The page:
San Francisco Arts Commission funds will support a series of oil portraits of members of the city’s transgender community and an exhibition of the work at a location within the Trans Cultural District. As a trans artist Éamon McGivern will create paintings that focus on the quiet beauty and dignity of trans life and contain multiple figures of trans people living in community with one another. McGivern’s art practice is deeply rooted in portraiture and each painting will be in collaboration with the model with the aim to reflect how each subject wants to be seen, capturing the nuance and specificity of their lives. To highlight that the trans experience is not monolithic, McGivern will be collaborating with the Trans Cultural District to reach out to trans people from all walks of life to be part of the project. They will also draw upon the District’s connections with local business to find a venue for the exhibition within the district, in the heart of San Francisco. From start to finish this project will be by and for trans people, with the funds going towards paying trans models, trans preparators, and collaborating with trans institutions to place and promote the project.


Eric Garcia

 $20,000 


San Francisco Arts Commission funds will support the premiere of UP ON HIGH, a series of dance films, live performances and panels that interrogate notions of queer legacy and our role as future ancestors for next generations. The work will be collaboratively devised by a multi-generational ensemble of QTBIPOC drag artists.


ET IV

 $20,000 


San Francisco Arts Commission funds will support the development of Filipinx multidisciplinary artist ET IV’s first visual album, CORE. Rooted in the “Pinoy Spirit” of San Francisco and its long-standing contributions to Filipino-American history, this project will find intersections in music, film and visual art to create a unique narrative that seeks to bridge the Philippine diaspora from a second-generation Filipinx perspective. Through repurposing archived material and sampling beats, ET IV will deepen his practice of remixing - the essence of Hip Hop - to create a multi-modal interdisciplinary offering and prayer to his lineage and community that will center themes of longing, immigration, duality and kapwa (shared identity/inner self).


Fernando Marti

 $20,000 


San Francisco Arts Commission funds will support Visualizing Colibrí, a series of 8-12 site-specific panels connecting ancestral traditions and Latinx Futurism, highlighting urban liberatory practices and resilience in the face of gentrification, anti-immigrant xenophobia, climate change and the COVID-19 pandemic. The images, with accompanying multilingual interpretive text, will be printed on weatherproof panels and installed in publicly-accessible locations along the entrances and pathways of Hummingbird Farm, an urban agriculture project stewarded by PODER in the Excelsior and Crocker-Amazon neighborhoods.


J Miko Thomas, Landa Lakes (Pashofa Designs)

 $20,000 


San Francisco Arts Commission funds will support the second year of the Weaving Spirits Festival of Two-Spirit Performance with J Miko Thomas as co-curator. Expanding on the first year’s curatorial theme of basket weaving, the second year’s theme asks how LGBTQT-S+ and Native American people can share traditions and cultural ways in virtual space. The festival will consist of two parts: first in 2021, a month-long video screening series of previous performances by festival artists with Q&A; then in 2022, a 2-week performance series showcasing at least four Two-Spirit artists’ performance work, and several workshops/panels on various urgent community issues.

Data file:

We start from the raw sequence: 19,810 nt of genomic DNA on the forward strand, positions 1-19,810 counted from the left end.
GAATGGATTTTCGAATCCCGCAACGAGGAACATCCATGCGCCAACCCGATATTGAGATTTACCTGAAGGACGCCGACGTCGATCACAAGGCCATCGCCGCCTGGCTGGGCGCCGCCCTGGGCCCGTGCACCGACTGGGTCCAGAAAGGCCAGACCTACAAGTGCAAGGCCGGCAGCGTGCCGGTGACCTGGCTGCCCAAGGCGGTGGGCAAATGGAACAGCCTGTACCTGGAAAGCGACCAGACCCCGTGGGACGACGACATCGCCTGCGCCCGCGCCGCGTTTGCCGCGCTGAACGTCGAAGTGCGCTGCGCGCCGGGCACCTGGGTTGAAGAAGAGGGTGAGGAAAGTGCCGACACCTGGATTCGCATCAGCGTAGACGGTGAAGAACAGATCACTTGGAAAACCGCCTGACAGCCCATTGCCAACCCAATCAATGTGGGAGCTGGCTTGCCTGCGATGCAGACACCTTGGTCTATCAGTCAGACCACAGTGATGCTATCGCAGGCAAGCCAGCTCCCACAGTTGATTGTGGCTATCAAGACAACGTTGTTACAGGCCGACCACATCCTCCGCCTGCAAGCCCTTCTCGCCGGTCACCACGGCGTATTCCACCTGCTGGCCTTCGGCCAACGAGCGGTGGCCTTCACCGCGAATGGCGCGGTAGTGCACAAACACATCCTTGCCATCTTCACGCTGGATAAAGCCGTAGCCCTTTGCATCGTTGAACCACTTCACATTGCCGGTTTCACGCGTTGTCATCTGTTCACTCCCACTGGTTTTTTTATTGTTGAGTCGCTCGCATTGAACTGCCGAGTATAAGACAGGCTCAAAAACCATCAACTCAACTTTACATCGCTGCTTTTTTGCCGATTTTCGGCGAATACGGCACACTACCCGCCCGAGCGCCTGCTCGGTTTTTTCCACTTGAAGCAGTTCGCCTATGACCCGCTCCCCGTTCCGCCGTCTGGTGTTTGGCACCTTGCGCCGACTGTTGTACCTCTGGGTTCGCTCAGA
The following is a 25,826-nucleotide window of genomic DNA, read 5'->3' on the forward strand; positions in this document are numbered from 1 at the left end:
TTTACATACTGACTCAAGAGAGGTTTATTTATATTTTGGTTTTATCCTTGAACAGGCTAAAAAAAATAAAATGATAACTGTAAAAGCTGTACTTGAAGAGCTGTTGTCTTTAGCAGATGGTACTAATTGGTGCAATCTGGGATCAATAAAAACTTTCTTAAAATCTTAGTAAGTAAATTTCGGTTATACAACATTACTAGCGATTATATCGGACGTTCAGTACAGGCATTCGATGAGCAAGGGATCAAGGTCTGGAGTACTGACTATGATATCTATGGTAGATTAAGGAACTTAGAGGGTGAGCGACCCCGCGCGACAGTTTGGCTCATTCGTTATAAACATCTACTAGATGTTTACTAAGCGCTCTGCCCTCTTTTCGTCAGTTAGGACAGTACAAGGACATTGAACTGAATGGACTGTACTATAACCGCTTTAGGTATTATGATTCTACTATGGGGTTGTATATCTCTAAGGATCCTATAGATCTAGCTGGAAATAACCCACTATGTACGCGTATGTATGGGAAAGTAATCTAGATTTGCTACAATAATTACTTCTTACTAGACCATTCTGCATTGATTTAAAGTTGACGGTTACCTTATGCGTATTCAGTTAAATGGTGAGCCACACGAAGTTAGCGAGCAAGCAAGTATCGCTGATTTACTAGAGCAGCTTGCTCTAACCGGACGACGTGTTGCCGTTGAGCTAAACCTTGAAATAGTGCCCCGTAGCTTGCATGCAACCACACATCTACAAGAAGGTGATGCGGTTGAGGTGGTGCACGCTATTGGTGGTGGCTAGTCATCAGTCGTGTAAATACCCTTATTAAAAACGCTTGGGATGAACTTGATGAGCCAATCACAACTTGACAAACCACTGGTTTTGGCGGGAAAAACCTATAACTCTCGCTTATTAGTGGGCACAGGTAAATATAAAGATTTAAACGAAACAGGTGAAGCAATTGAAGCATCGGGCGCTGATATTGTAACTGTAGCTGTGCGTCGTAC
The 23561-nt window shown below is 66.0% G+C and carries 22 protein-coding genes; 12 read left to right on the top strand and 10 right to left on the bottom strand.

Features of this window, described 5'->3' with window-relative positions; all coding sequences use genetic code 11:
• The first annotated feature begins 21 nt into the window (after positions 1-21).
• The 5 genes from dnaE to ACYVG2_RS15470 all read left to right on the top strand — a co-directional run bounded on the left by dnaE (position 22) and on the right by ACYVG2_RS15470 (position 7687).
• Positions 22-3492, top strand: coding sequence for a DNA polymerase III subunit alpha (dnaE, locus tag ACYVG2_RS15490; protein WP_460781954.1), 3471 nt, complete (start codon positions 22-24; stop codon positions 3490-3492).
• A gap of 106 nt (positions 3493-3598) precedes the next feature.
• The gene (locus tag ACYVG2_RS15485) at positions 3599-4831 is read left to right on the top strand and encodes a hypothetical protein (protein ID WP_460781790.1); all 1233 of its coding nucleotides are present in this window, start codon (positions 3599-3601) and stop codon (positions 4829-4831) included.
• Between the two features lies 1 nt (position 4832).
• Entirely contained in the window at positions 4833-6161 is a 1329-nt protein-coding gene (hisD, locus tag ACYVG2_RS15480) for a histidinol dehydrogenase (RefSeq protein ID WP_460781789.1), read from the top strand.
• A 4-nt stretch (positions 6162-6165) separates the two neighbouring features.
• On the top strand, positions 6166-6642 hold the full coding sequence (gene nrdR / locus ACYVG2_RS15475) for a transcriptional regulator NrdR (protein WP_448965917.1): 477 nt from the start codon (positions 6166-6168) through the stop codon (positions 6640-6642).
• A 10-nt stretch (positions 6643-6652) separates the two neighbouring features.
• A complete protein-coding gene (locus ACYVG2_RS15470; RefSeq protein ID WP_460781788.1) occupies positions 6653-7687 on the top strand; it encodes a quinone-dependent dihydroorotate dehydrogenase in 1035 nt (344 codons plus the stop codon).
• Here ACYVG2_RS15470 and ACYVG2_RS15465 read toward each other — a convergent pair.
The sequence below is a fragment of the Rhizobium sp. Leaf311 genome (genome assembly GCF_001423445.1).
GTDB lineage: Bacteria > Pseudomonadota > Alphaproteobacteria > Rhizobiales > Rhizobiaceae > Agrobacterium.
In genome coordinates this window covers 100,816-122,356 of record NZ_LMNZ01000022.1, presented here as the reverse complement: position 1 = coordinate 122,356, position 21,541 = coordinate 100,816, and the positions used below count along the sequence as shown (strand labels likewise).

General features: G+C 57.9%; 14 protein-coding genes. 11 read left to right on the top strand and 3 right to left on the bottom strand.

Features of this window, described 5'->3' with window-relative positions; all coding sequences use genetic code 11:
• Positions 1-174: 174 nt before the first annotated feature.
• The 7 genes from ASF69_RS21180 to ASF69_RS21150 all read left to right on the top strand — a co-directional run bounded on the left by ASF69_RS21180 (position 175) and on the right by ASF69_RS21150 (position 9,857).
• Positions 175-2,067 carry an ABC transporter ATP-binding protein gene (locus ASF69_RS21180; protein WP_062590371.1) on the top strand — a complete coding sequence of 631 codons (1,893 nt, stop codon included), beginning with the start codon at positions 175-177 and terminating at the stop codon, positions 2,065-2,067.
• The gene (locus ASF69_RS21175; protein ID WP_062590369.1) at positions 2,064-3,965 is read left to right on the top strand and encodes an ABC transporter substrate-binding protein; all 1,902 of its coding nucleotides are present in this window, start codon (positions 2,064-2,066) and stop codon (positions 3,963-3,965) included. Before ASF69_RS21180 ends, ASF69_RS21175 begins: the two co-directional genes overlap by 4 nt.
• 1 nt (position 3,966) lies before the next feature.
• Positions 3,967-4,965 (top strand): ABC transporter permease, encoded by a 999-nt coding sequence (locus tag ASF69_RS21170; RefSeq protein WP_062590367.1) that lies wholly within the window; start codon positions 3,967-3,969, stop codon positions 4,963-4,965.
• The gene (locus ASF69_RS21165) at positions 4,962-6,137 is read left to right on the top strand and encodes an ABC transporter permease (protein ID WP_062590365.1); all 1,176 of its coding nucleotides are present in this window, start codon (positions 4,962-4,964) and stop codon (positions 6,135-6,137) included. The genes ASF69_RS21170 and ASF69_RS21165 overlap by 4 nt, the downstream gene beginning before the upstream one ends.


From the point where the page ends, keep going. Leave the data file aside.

Javier Briones

 $20,000 


San Francisco Arts Commission funds will support the completion of the mid-length documentary, BORDER CROSSING THEME PARK. This film tells the story of a small Mexican town trying to stop migration, by hosting a unique tourist attraction: a five-hour participatory reenactment of an “illegal” border crossing into the United States. BORDER CROSSING THEME PARK peers behind the curtain to examine why this Mexican community built a tourist economy based on their own migration stories to survive. The grant will be used to pay for editing and finishing costs including sound design, music composition, mixing, color grading, mastering, distribution and presentation.


Jenifer Karla Wofford

 $20,000 


San Francisco Arts Commission funds will support VMD, a suite of 30-35 drawings, paintings and illustrations inspired by Filipina-American Olympic champion diver Victoria Manalo Draves (VMD), who was born and raised in San Francisco. These images will be rendered in a clean, illustration style, engaging VMD’s legacy in an abstract, poetic way that focuses on tension points between worlds; the dreamlike world of her diving practice versus the realities of her daily life. The images will be a complementary mix of subjective, semi-abstract interpretations of Manalo Draves moving through air and water, and more literal renderings of Manalo Draves' life and experiences in San Francisco and beyond.


Jo Kreiter

 $20,000 


San Francisco Arts Commission funds will be used to support artistic creation as an element of transformative justice. Sorry/Please/No is a new aerial solo directed by Jo Kreiter that values repair over punishment, collaborating with a dancer who is a survivor of sexual violence. It brings together choreographer Jo Kreiter, dancer Sonsherée Giles, musician Maddy “MadLines” Clifford, and organization partners Community Works and Prison Renaissance. It leads with the question, well stated by activist adrienne maree brown, “How do we believe survivors and still be abolitionist? And still practice transformative justice?”